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Fat Bastard Syrah 2014

Syrah/Shiraz from Languedoc-Roussillon, France
    12.9% ABV
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    12.9% ABV

    Winemaker Notes

    Dark ruby in color with vibrant purple reflections and a spicy, yet fresh profile containing tinges of olive, clove and sweet blueberry with a pleasantly plump body and invigorating flavor.

    A perfect match with smoked Gouda, baby-back ribs, and any dishes with a spicy kick!

    Critical Acclaim

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    Fat Bastard

    Fat Bastard

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    Fat Bastard, Languedoc-Roussillon, France
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    Thierry Boudinaud, a renowned winemaker, was sitting in his wine cellar one winter day his friend, Guy Anderson, burst in to taste the new vintage. Guy was a rebel in the wine industry believing that quality was paramount in a wine but that the average consumer hated the traditional intimidation placed by the wine industry.

    The next day Thierry had Guy try an experimental wine he had left on the lees (yeast cells). Both friends had no idea that this would result is such a dramatic difference from the wine they tried the day before. It had a wonderful color and rich, round palate. Thierry exclaimed "now zat iz what you call eh phet bast-ard," he said in response to the wine.

    After several more glasses of this great nectar they agreed that they could not withhold it from the public. When it came to a name only one was considered: the expression that it originally evoked, "Fat bastard." Even with the unique name and the great wine the two proceeded slowly in production. The first vintage was 5,000 cases with 2,000 cases going to Peter Click, an American bloke Guy had befriended during his world wine travels. The public on both sides on the pond loved the wine. Most people bought a bottle because of the name and returned to buy cases because of the quality.

    Languedoc-Roussillon

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    An extensive appellation producing a diverse selection of good-quality and value-priced wines, Languedoc-Roussillon is one of the world’s largest wine-producing region, spanning the Mediterranean coast from the Spanish border to Rhône. Languedoc forms the eastern half of the larger appellation, while Roussillon is in the west; the two actually have quite distinct personalities but are typically grouped together. Languedoc’s terrain is generally flat coastal plains, with a warm Mediterranean climate and a frequent risk of drought. Roussillon, on the other hand, is defined by the rugged Pyrenees mountains and near-constant sunshine.

    Virtually every style of wine is made in this expansive region. Dry wines are often blends, and varietal choice is strongly influenced by the neighboring Rhône Valley. For reds and rosés, the primary grapes include Grenache, Syrah, Carignan, Cinsault, and Mourvèdre. White varieties include Grenache Blanc, Muscat, Ugni Blanc, Vermentino, Maccabéo, Clairette, Piquepoul and Bourbelenc.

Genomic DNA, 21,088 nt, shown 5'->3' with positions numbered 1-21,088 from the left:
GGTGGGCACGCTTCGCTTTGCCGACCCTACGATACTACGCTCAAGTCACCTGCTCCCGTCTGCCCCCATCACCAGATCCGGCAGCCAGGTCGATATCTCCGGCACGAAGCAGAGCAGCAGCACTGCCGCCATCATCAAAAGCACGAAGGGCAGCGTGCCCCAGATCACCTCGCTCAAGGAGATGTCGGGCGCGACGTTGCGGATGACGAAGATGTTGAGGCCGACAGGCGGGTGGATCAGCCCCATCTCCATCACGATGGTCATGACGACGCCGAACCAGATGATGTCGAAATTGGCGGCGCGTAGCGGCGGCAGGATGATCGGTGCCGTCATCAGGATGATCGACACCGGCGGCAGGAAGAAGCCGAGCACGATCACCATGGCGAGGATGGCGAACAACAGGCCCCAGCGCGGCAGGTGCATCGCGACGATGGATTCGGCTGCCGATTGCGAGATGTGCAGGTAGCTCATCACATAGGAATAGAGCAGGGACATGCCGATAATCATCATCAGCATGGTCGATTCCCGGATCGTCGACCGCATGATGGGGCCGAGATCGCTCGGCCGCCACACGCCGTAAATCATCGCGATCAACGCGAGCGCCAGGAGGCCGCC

International varieties are also planted in large numbers here, in particular Chardonnay, Sauvignon Blanc, Merlot and Cabernet Sauvignon. In Roussillon, excellent sweet wines are made from Muscat and Grenache in Rivesaltes, Banyuls and Maury. The key region for sparkling wines here is Limoux, where Blanquette de Limoux is believed to have been the first sparkling wine made in France, even before Champagne. Crémant de Limoux is produced in a more modern style.

    Syrah/Shiraz

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    Marked by unmistakable deep purple hue and savory aromatics, Syrah accounts for a good deal of some of the most intense, powerful and age-worthy reds in the world. Native to the Northern Rhône, Syrah still achieves some of its maximum potential here, especially from Hermitage and Côte-Rôtie.

    Syrah also plays an important component in the canonical Southern Rhône blends based on Grenache, Syrah and Mourvèdre, adding color, depth, complexity and structure to the mix. Today these blends have become well-appreciated from key appellations of the New World, namely Australia, California and increasingly, with praise, from Washington.

    In the Glass

    Syrah typically shows aromas and flavors of purple fruits, fragrant violets, baking spice, white pepper and even bacon, smoke or black olive. In Australia, where it goes under the name Shiraz, it produces deep, dark, intense and often, jammy reds. While Northern Rhône examples are typically less fruity and more earthy, California appears increasingly capable of either style.

    Perfect Pairings

    Flavorful Moroccan-spiced lamb, grilled meats, spareribs and hard, aged cheeses are perfect with Syrah. Blue cheeses are perfect with a dense and fruit-driven Australian Shiraz.

    Sommelier Secret

    Due to the success of Australian “Shiraz,” winemakers throughout the world have adopted this synonym for Syrah when they have produced a plush and fruit forward wine made in the Australian style. As an aside, Australians are also fond of tempering their fruit-forward Shiraz by blending with Cabernet Sauvignon, which adds depth and structure.

    RPT02586396_2014 Item# 165477